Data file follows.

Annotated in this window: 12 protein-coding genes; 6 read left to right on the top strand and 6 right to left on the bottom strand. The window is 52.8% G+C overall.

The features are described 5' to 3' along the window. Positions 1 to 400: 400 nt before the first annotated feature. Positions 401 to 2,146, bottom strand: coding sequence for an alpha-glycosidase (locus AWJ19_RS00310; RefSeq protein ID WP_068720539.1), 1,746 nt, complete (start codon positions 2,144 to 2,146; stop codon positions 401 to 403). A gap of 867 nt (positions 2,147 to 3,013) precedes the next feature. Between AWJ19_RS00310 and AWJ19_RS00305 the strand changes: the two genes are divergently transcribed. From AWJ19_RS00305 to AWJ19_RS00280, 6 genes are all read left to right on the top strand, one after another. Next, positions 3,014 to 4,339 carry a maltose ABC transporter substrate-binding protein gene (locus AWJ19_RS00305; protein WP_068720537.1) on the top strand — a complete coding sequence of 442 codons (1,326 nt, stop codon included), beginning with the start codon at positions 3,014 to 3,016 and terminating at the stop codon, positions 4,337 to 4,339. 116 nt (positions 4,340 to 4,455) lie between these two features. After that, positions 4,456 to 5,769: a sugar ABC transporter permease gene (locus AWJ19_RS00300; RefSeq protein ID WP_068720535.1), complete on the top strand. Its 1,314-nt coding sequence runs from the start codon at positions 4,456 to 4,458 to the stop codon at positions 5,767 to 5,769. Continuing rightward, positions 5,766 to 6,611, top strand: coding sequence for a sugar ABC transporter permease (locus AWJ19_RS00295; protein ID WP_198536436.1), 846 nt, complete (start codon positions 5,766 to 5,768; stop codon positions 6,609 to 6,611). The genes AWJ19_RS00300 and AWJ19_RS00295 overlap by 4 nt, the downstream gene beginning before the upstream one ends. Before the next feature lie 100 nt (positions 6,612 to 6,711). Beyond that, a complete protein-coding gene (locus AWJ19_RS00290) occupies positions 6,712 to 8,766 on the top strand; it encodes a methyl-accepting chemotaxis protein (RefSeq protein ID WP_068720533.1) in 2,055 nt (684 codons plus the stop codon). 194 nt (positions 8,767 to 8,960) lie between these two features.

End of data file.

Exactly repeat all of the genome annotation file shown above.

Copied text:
Annotated in this window: 12 protein-coding genes; 6 read left to right on the top strand and 6 right to left on the bottom strand. The window is 52.8% G+C overall.

The features are described 5' to 3' along the window. Positions 1 to 400: 400 nt before the first annotated feature. Positions 401 to 2,146, bottom strand: coding sequence for an alpha-glycosidase (locus AWJ19_RS00310; RefSeq protein ID WP_068720539.1), 1,746 nt, complete (start codon positions 2,144 to 2,146; stop codon positions 401 to 403). A gap of 867 nt (positions 2,147 to 3,013) precedes the next feature. Between AWJ19_RS00310 and AWJ19_RS00305 the strand changes: the two genes are divergently transcribed. From AWJ19_RS00305 to AWJ19_RS00280, 6 genes are all read left to right on the top strand, one after another. Next, positions 3,014 to 4,339 carry a maltose ABC transporter substrate-binding protein gene (locus AWJ19_RS00305; protein WP_068720537.1) on the top strand — a complete coding sequence of 442 codons (1,326 nt, stop codon included), beginning with the start codon at positions 3,014 to 3,016 and terminating at the stop codon, positions 4,337 to 4,339. 116 nt (positions 4,340 to 4,455) lie between these two features. After that, positions 4,456 to 5,769: a sugar ABC transporter permease gene (locus AWJ19_RS00300; RefSeq protein ID WP_068720535.1), complete on the top strand. Its 1,314-nt coding sequence runs from the start codon at positions 4,456 to 4,458 to the stop codon at positions 5,767 to 5,769. Continuing rightward, positions 5,766 to 6,611, top strand: coding sequence for a sugar ABC transporter permease (locus AWJ19_RS00295; protein ID WP_198536436.1), 846 nt, complete (start codon positions 5,766 to 5,768; stop codon positions 6,609 to 6,611). The genes AWJ19_RS00300 and AWJ19_RS00295 overlap by 4 nt, the downstream gene beginning before the upstream one ends. Before the next feature lie 100 nt (positions 6,612 to 6,711). Beyond that, a complete protein-coding gene (locus AWJ19_RS00290) occupies positions 6,712 to 8,766 on the top strand; it encodes a methyl-accepting chemotaxis protein (RefSeq protein ID WP_068720533.1) in 2,055 nt (684 codons plus the stop codon). 194 nt (positions 8,767 to 8,960) lie between these two features.